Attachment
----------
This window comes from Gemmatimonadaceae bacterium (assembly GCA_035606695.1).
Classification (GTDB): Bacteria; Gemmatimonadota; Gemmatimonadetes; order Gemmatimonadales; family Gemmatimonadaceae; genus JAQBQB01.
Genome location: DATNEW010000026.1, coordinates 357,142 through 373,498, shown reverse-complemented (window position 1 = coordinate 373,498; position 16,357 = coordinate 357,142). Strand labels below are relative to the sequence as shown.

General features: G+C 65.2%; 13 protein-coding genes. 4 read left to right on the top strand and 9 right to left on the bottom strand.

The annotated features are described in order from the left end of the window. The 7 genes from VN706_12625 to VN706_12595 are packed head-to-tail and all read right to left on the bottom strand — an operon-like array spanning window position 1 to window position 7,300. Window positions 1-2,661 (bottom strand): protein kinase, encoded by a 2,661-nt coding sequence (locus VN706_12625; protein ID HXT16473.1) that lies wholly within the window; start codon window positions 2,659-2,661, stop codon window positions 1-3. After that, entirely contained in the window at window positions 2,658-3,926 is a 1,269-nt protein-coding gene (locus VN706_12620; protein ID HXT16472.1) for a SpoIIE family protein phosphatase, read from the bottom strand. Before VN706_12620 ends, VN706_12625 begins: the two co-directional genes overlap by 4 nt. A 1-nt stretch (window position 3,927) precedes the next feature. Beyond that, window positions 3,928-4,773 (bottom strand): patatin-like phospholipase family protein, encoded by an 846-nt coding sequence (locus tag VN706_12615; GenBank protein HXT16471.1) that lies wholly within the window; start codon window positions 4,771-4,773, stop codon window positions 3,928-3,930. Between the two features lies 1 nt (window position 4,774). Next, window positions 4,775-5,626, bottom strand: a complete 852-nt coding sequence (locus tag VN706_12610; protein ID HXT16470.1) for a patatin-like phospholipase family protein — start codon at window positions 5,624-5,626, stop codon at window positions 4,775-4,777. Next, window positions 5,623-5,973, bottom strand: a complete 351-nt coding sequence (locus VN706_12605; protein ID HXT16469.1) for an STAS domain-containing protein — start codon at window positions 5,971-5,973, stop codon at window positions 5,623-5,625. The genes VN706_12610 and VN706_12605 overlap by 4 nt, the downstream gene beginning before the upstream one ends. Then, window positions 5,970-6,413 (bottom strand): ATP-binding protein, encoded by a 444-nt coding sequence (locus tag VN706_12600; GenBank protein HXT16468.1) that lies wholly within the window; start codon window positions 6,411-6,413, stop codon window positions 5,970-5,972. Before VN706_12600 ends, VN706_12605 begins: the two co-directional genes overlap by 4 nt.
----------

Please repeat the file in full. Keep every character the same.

This window comes from Gemmatimonadaceae bacterium (assembly GCA_035606695.1).
Classification (GTDB): Bacteria; Gemmatimonadota; Gemmatimonadetes; order Gemmatimonadales; family Gemmatimonadaceae; genus JAQBQB01.
Genome location: DATNEW010000026.1, coordinates 357,142 through 373,498, shown reverse-complemented (window position 1 = coordinate 373,498; position 16,357 = coordinate 357,142). Strand labels below are relative to the sequence as shown.

General features: G+C 65.2%; 13 protein-coding genes. 4 read left to right on the top strand and 9 right to left on the bottom strand.

The annotated features are described in order from the left end of the window. The 7 genes from VN706_12625 to VN706_12595 are packed head-to-tail and all read right to left on the bottom strand — an operon-like array spanning window position 1 to window position 7,300. Window positions 1-2,661 (bottom strand): protein kinase, encoded by a 2,661-nt coding sequence (locus VN706_12625; protein ID HXT16473.1) that lies wholly within the window; start codon window positions 2,659-2,661, stop codon window positions 1-3. After that, entirely contained in the window at window positions 2,658-3,926 is a 1,269-nt protein-coding gene (locus VN706_12620; protein ID HXT16472.1) for a SpoIIE family protein phosphatase, read from the bottom strand. Before VN706_12620 ends, VN706_12625 begins: the two co-directional genes overlap by 4 nt. A 1-nt stretch (window position 3,927) precedes the next feature. Beyond that, window positions 3,928-4,773 (bottom strand): patatin-like phospholipase family protein, encoded by an 846-nt coding sequence (locus tag VN706_12615; GenBank protein HXT16471.1) that lies wholly within the window; start codon window positions 4,771-4,773, stop codon window positions 3,928-3,930. Between the two features lies 1 nt (window position 4,774). Next, window positions 4,775-5,626, bottom strand: a complete 852-nt coding sequence (locus tag VN706_12610; protein ID HXT16470.1) for a patatin-like phospholipase family protein — start codon at window positions 5,624-5,626, stop codon at window positions 4,775-4,777. Next, window positions 5,623-5,973, bottom strand: a complete 351-nt coding sequence (locus VN706_12605; protein ID HXT16469.1) for an STAS domain-containing protein — start codon at window positions 5,971-5,973, stop codon at window positions 5,623-5,625. The genes VN706_12610 and VN706_12605 overlap by 4 nt, the downstream gene beginning before the upstream one ends. Then, window positions 5,970-6,413 (bottom strand): ATP-binding protein, encoded by a 444-nt coding sequence (locus tag VN706_12600; GenBank protein HXT16468.1) that lies wholly within the window; start codon window positions 6,411-6,413, stop codon window positions 5,970-5,972. Before VN706_12600 ends, VN706_12605 begins: the two co-directional genes overlap by 4 nt.